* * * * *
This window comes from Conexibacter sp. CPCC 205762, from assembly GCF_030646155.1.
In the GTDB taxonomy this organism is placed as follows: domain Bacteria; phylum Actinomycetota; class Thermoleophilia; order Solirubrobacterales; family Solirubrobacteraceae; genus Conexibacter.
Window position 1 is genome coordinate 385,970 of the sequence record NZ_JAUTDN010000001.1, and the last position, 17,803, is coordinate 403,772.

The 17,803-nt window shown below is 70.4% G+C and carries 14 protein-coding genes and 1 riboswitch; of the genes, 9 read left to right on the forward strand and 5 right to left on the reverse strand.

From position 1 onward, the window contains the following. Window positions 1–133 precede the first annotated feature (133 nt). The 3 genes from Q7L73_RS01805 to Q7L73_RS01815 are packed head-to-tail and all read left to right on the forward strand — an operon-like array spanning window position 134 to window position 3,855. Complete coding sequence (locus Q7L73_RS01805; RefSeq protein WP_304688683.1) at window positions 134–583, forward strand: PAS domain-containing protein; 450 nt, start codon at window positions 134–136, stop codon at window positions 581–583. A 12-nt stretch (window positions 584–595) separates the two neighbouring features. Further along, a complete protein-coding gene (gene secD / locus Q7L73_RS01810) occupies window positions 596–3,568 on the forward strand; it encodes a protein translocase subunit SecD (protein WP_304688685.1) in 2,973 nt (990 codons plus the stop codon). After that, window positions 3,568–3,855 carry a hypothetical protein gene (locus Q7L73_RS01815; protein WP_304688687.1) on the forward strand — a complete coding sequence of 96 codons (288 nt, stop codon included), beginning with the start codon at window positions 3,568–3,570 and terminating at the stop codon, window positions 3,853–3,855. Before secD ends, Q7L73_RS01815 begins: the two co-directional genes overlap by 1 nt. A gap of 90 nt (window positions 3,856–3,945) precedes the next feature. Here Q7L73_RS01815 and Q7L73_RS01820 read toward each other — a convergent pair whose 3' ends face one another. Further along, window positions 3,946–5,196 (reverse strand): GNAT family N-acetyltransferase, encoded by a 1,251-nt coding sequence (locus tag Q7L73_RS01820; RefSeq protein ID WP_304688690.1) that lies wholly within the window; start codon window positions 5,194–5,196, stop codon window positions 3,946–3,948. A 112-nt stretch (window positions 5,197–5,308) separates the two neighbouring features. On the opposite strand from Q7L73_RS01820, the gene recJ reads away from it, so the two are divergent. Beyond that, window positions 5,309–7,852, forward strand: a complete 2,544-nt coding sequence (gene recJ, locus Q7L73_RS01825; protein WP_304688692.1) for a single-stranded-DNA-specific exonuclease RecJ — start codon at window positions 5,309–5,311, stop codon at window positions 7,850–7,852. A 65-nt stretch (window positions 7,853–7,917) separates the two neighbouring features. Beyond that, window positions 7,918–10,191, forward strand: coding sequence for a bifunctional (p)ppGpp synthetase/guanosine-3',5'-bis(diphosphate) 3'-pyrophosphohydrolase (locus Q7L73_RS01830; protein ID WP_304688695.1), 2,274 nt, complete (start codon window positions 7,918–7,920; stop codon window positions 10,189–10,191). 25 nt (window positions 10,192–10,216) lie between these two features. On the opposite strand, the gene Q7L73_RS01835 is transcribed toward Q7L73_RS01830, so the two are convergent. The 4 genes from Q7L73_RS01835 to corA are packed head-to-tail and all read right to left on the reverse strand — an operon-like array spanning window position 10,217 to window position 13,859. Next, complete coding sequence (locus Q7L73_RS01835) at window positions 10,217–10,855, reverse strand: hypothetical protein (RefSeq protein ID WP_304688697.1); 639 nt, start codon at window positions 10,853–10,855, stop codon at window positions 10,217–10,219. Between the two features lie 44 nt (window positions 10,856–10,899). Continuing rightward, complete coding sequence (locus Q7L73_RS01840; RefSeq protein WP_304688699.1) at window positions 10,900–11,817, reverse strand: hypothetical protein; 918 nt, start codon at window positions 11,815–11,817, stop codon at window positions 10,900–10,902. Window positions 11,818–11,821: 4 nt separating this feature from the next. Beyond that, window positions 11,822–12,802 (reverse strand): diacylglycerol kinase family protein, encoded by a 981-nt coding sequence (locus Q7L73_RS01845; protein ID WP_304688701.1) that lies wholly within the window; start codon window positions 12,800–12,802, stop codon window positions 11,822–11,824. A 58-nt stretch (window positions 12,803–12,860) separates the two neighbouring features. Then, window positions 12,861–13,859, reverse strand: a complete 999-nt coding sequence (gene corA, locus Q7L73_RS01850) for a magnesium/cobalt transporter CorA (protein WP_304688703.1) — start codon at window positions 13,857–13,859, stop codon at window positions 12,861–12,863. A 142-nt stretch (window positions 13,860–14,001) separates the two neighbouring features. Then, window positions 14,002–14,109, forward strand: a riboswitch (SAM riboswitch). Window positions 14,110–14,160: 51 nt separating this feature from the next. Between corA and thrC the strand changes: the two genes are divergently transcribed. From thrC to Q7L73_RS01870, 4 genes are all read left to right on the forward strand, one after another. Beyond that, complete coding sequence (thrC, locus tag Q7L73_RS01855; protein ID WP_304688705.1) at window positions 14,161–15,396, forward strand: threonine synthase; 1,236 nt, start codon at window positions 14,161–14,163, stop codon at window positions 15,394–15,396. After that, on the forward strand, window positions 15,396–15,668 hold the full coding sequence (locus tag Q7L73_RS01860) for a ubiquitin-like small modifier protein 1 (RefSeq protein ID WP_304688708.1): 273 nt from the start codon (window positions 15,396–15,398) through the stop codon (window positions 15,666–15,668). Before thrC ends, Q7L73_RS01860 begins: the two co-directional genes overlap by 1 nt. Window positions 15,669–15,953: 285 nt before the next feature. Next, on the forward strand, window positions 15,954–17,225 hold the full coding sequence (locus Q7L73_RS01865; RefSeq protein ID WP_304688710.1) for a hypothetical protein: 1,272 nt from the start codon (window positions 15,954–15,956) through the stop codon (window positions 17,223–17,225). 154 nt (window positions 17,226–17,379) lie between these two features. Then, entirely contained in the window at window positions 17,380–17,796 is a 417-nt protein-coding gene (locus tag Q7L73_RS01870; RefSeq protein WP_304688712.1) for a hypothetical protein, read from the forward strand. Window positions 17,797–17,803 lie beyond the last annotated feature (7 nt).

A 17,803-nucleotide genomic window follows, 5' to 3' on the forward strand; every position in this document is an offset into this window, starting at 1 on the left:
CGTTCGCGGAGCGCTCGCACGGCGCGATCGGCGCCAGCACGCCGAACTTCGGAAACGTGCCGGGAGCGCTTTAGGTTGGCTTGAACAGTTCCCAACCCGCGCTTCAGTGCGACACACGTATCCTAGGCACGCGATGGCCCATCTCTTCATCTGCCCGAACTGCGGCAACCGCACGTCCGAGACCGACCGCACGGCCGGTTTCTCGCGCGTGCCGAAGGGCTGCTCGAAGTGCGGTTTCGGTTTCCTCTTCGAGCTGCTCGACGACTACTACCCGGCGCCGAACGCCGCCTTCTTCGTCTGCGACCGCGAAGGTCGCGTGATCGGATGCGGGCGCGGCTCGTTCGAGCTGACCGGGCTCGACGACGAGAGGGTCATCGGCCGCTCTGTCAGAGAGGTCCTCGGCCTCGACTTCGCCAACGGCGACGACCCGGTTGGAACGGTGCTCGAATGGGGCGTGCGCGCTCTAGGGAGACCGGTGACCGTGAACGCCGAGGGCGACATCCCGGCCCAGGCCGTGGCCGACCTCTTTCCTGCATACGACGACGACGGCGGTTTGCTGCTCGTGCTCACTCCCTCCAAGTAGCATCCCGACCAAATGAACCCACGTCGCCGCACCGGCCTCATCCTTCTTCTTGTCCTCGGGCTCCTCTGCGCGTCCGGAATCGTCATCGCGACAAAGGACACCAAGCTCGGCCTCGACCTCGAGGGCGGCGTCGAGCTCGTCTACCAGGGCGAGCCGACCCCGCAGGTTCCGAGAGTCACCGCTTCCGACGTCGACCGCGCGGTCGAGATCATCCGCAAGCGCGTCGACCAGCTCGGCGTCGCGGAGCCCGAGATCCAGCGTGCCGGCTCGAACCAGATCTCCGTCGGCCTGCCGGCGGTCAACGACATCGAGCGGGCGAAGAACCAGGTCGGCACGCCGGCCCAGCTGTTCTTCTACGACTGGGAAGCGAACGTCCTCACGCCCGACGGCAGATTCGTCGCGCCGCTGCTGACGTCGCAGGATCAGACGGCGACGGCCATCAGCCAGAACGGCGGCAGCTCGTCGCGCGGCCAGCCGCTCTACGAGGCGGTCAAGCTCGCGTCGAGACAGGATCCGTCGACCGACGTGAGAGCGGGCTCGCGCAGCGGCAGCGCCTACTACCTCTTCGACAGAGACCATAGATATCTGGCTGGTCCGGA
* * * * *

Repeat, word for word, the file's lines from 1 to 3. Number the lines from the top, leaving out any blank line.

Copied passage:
This window comes from Conexibacter sp. CPCC 205762, from assembly GCF_030646155.1.
In the GTDB taxonomy this organism is placed as follows: domain Bacteria; phylum Actinomycetota; class Thermoleophilia; order Solirubrobacterales; family Solirubrobacteraceae; genus Conexibacter.
Window position 1 is genome coordinate 385,970 of the sequence record NZ_JAUTDN010000001.1, and the last position, 17,803, is coordinate 403,772.